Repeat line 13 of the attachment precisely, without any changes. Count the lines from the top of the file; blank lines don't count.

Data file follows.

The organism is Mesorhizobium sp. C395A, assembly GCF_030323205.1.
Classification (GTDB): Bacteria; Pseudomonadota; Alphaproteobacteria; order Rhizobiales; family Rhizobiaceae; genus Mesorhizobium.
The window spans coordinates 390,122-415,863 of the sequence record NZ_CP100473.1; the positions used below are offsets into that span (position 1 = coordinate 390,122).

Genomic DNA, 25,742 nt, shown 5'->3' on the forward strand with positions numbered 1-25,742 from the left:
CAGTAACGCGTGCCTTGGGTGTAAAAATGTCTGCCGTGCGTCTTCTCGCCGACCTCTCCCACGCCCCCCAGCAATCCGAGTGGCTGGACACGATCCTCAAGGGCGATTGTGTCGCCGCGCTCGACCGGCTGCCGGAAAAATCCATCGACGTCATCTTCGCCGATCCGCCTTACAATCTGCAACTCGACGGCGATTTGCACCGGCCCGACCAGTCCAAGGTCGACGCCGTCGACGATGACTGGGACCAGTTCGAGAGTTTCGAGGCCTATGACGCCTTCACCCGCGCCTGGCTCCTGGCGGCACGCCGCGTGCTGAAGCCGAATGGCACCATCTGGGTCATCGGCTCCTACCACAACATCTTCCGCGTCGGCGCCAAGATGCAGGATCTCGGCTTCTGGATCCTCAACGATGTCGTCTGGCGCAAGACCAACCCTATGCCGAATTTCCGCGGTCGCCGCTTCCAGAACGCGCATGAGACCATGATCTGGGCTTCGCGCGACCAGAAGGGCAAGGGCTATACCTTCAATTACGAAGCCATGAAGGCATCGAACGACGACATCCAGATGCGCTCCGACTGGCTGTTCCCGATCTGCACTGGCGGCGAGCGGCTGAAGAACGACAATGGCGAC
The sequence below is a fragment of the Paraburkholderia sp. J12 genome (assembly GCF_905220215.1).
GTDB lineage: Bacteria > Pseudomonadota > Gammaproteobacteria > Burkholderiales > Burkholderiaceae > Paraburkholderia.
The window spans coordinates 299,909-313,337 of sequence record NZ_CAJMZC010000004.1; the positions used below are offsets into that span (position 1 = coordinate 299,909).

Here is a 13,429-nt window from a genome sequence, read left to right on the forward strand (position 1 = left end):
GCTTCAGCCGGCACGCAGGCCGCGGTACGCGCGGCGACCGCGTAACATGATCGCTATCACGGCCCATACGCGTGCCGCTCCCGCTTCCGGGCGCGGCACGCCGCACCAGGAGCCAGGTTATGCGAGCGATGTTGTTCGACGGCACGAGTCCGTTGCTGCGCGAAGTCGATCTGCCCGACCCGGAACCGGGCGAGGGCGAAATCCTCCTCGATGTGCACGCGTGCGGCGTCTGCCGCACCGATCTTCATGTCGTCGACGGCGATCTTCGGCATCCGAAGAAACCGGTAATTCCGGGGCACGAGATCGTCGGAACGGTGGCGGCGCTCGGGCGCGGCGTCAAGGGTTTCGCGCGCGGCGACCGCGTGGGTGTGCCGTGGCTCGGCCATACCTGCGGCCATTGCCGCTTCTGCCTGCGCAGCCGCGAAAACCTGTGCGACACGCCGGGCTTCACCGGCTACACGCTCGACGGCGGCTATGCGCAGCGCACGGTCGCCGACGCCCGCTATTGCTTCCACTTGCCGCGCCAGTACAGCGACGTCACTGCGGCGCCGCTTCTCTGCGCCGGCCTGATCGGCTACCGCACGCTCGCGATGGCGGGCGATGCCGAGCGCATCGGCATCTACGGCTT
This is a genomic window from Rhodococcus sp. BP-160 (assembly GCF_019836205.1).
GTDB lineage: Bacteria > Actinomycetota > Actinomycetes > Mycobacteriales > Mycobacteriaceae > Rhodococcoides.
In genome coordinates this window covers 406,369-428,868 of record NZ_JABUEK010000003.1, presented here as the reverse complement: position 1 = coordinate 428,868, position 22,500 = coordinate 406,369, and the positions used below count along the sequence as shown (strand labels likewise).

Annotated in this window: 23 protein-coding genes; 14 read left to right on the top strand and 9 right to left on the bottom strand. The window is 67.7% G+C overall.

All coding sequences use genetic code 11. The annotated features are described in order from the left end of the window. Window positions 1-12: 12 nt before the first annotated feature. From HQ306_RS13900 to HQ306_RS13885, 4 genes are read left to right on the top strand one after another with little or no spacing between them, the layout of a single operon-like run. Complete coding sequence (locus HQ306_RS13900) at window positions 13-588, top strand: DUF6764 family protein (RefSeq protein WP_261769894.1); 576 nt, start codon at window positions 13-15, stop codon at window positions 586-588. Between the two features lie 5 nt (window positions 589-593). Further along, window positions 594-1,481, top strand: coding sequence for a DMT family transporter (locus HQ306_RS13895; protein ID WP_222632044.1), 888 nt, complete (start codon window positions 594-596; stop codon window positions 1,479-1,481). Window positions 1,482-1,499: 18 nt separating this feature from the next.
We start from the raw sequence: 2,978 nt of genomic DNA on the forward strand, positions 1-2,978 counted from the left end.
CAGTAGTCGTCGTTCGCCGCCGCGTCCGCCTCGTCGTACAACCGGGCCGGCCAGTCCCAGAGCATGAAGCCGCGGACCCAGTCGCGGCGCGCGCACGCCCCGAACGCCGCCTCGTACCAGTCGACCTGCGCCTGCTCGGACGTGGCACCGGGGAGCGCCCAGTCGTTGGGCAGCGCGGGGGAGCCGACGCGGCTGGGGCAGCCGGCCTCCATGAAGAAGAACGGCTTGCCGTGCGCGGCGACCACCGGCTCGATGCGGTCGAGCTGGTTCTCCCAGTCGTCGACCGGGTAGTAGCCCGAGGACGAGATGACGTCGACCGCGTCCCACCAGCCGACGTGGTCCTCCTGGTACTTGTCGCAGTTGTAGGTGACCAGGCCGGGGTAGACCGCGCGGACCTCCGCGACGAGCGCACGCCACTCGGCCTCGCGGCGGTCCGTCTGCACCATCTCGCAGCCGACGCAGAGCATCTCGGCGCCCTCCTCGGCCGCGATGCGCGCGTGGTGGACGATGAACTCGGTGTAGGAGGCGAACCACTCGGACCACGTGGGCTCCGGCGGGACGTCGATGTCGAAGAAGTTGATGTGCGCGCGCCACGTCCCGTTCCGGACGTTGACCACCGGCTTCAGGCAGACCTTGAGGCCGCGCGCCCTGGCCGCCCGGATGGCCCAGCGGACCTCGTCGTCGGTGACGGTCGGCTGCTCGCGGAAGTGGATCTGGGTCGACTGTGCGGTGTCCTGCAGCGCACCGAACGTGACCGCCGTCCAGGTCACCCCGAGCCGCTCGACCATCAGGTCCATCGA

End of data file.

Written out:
In genome coordinates this window covers 406,369-428,868 of record NZ_JABUEK010000003.1, presented here as the reverse complement: position 1 = coordinate 428,868, position 22,500 = coordinate 406,369, and the positions used below count along the sequence as shown (strand labels likewise).